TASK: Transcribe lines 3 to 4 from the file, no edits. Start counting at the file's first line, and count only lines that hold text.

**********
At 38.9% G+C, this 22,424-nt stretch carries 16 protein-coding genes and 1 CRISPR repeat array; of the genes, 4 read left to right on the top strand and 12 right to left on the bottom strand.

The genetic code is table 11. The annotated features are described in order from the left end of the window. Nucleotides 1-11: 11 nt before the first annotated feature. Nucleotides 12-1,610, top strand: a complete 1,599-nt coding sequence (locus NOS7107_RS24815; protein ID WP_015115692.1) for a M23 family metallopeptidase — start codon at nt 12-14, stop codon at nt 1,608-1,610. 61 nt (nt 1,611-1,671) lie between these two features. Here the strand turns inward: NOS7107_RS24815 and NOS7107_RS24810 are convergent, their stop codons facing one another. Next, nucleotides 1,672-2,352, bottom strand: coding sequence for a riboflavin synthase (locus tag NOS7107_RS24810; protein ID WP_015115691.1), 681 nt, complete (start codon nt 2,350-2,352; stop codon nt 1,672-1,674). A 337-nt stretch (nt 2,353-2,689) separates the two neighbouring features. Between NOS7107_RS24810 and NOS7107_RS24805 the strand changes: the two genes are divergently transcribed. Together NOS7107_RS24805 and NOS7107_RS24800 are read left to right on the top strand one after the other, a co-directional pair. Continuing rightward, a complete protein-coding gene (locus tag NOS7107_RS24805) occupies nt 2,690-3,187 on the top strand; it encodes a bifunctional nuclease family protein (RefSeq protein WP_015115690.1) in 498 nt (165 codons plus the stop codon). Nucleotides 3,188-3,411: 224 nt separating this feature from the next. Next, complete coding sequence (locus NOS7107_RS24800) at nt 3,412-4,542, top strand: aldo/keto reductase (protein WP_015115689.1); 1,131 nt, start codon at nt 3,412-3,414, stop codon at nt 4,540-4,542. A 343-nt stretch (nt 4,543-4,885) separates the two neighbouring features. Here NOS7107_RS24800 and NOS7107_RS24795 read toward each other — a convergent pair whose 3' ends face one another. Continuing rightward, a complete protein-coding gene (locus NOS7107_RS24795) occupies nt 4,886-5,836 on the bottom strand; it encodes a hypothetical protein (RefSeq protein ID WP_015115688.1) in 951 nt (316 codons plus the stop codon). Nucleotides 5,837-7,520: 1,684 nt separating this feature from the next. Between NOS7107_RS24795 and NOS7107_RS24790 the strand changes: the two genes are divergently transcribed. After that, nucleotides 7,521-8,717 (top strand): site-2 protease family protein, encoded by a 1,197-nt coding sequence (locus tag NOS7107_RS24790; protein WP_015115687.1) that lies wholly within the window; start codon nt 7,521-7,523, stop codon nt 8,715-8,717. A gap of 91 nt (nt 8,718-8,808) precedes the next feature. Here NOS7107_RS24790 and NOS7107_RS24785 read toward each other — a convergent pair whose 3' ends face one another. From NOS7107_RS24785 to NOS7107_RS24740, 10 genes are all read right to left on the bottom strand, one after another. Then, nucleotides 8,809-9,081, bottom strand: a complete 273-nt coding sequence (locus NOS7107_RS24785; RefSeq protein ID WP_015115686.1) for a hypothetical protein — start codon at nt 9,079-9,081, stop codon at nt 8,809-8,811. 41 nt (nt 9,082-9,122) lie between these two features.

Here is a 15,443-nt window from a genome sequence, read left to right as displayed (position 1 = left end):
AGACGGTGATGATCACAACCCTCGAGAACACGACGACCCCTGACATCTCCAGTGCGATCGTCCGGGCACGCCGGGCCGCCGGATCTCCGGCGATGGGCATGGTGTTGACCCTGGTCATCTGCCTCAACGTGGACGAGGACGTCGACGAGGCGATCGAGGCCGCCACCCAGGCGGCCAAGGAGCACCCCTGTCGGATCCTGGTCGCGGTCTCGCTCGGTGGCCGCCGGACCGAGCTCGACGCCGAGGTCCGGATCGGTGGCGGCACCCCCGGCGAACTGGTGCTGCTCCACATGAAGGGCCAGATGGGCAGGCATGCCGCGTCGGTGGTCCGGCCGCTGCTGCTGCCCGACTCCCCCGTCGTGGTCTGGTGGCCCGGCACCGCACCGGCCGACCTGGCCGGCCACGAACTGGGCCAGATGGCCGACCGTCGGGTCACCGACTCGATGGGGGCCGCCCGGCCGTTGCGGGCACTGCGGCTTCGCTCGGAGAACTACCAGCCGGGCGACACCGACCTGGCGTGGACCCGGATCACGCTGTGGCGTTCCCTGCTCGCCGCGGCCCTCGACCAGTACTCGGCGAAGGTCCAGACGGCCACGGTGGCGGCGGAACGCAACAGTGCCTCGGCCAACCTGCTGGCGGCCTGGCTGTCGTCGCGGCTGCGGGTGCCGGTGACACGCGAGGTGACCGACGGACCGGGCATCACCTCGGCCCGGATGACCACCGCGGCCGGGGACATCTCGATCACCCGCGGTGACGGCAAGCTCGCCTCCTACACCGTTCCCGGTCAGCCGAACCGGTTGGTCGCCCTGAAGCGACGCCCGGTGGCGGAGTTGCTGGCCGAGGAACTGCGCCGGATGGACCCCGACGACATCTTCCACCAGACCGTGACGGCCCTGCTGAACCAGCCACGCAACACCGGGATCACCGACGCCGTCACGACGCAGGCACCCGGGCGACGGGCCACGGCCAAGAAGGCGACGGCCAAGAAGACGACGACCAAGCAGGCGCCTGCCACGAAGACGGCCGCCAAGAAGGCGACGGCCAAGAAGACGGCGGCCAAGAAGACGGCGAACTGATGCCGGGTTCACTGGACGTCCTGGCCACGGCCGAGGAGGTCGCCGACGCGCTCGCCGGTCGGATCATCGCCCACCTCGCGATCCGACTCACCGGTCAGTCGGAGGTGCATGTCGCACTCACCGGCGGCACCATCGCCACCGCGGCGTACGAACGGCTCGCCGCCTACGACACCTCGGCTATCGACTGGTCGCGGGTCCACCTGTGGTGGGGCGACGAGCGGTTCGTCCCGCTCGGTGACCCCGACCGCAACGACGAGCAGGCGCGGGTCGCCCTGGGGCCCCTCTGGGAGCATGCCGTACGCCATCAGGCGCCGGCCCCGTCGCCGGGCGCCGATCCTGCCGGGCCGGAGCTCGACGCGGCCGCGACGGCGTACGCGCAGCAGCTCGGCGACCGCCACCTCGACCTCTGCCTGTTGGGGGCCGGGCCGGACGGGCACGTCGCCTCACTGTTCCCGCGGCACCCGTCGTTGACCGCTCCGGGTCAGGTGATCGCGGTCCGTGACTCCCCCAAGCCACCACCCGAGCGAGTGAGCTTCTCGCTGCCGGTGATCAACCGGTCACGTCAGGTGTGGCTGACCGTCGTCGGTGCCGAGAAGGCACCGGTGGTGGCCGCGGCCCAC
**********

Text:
Here is a 15,443-nt window from a genome sequence, read left to right as displayed (position 1 = left end):
AGACGGTGATGATCACAACCCTCGAGAACACGACGACCCCTGACATCTCCAGTGCGATCGTCCGGGCACGCCGGGCCGCCGGATCTCCGGCGATGGGCATGGTGTTGACCCTGGTCATCTGCCTCAACGTGGACGAGGACGTCGACGAGGCGATCGAGGCCGCCACCCAGGCGGCCAAGGAGCACCCCTGTCGGATCCTGGTCGCGGTCTCGCTCGGTGGCCGCCGGACCGAGCTCGACGCCGAGGTCCGGATCGGTGGCGGCACCCCCGGCGAACTGGTGCTGCTCCACATGAAGGGCCAGATGGGCAGGCATGCCGCGTCGGTGGTCCGGCCGCTGCTGCTGCCCGACTCCCCCGTCGTGGTCTGGTGGCCCGGCACCGCACCGGCCGACCTGGCCGGCCACGAACTGGGCCAGATGGCCGACCGTCGGGTCACCGACTCGATGGGGGCCGCCCGGCCGTTGCGGGCACTGCGGCTTCGCTCGGAGAACTACCAGCCGGGCGACACCGACCTGGCGTGGACCCGGATCACGCTGTGGCGTTCCCTGCTCGCCGCGGCCCTCGACCAGTACTCGGCGAAGGTCCAGACGGCCACGGTGGCGGCGGAACGCAACAGTGCCTCGGCCAACCTGCTGGCGGCCTGGCTGTCGTCGCGGCTGCGGGTGCCGGTGACACGCGAGGTGACCGACGGACCGGGCATCACCTCGGCCCGGATGACCACCGCGGCCGGGGACATCTCGATCACCCGCGGTGACGGCAAGCTCGCCTCCTACACCGTTCCCGGTCAGCCGAACCGGTTGGTCGCCCTGAAGCGACGCCCGGTGGCGGAGTTGCTGGCCGAGGAACTGCGCCGGATGGACCCCGACGACATCTTCCACCAGACCGTGACGGCCCTGCTGAACCAGCCACGCAACACCGGGATCACCGACGCCGTCACGACGCAGGCACCCGGGCGACGGGCCACGGCCAAGAAGGCGACGGCCAAGAAGACGACGACCAAGCAGGCGCCTGCCACGAAGACGGCCGCCAAGAAGGCGACGGCCAAGAAGACGGCGGCCAAGAAGACGGCGAACTGATGCCGGGTTCACTGGACGTCCTGGCCACGGCCGAGGAGGTCGCCGACGCGCTCGCCGGTCGGATCATCGCCCACCTCGCGATCCGACTCACCGGTCAGTCGGAGGTGCATGTCGCACTCACCGGCGGCACCATCGCCACCGCGGCGTACGAACGGCTCGCCGCCTACGACACCTCGGCTATCGACTGGTCGCGGGTCCACCTGTGGTGGGGCGACGAGCGGTTCGTCCCGCTCGGTGACCCCGACCGCAACGACGAGCAGGCGCGGGTCGCCCTGGGGCCCCTCTGGGAGCATGCCGTACGCCATCAGGCGCCGGCCCCGTCGCCGGGCGCCGATCCTGCCGGGCCGGAGCTCGACGCGGCCGCGACGGCGTACGCGCAGCAGCTCGGCGACCGCCACCTCGACCTCTGCCTGTTGGGGGCCGGGCCGGACGGGCACGTCGCCTCACTGTTCCCGCGGCACCCGTCGTTGACCGCTCCGGGTCAGGTGATCGCGGTCCGTGACTCCCCCAAGCCACCACCCGAGCGAGTGAGCTTCTCGCTGCCGGTGATCAACCGGTCACGTCAGGTGTGGCTGACCGTCGTCGGTGCCGAGAAGGCACCGGTGGTGGCCGCGGCCCAC